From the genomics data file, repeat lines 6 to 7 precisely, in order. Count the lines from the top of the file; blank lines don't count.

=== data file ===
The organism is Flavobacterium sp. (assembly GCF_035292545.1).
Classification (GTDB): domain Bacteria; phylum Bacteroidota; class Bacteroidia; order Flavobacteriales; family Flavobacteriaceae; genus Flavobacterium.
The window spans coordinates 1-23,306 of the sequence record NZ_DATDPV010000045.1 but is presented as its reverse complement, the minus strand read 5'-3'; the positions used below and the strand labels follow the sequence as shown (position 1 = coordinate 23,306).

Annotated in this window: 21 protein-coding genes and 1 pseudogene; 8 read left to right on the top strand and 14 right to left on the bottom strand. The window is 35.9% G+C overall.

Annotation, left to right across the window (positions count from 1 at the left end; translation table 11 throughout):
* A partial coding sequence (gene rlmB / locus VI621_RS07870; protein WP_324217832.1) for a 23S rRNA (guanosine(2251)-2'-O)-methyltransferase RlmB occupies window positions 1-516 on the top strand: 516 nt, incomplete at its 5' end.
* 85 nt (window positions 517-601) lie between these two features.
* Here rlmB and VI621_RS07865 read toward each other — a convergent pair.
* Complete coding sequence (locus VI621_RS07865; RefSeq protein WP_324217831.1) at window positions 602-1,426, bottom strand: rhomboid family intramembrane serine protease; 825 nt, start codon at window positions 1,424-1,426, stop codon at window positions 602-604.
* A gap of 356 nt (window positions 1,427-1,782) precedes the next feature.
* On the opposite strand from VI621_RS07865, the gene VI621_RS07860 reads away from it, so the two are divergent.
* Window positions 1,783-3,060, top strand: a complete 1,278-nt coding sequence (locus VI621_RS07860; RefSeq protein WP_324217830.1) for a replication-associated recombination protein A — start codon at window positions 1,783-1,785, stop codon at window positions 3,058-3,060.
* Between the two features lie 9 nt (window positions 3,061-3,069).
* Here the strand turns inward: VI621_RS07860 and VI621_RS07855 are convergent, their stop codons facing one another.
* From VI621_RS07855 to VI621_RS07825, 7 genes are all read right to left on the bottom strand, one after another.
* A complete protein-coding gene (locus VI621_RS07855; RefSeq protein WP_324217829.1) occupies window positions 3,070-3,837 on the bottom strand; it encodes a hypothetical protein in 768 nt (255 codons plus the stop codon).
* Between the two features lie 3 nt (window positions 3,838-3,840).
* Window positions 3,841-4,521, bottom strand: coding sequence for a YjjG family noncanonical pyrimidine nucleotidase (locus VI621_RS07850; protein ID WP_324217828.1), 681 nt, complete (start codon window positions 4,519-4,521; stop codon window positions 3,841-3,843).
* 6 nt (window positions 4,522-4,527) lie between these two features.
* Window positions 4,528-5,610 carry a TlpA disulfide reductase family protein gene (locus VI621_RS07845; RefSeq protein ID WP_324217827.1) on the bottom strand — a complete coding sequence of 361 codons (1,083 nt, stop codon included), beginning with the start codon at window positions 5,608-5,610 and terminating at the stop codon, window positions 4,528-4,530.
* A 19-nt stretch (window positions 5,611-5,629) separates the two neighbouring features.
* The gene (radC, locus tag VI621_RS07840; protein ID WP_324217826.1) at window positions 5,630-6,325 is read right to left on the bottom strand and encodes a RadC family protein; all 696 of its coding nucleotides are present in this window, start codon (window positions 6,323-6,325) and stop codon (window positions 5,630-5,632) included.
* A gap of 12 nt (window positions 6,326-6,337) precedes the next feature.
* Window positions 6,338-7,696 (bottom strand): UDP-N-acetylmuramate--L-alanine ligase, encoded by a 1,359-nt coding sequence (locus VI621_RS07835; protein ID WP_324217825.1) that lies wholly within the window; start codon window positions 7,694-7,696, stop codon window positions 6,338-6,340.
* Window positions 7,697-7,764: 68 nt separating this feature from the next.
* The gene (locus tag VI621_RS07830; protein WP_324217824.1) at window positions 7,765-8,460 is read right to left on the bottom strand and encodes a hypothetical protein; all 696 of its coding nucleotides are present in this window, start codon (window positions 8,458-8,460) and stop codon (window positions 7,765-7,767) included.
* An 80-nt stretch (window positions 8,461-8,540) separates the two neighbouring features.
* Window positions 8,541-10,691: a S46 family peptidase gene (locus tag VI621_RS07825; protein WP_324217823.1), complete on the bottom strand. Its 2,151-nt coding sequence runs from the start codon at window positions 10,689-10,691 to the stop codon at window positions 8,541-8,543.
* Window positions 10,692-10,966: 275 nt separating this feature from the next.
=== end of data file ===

* A partial coding sequence (gene rlmB / locus VI621_RS07870; protein WP_324217832.1) for a 23S rRNA (guanosine(2251)-2'-O)-methyltransferase RlmB occupies window positions 1-516 on the top strand: 516 nt, incomplete at its 5' end.
* 85 nt (window positions 517-601) lie between these two features.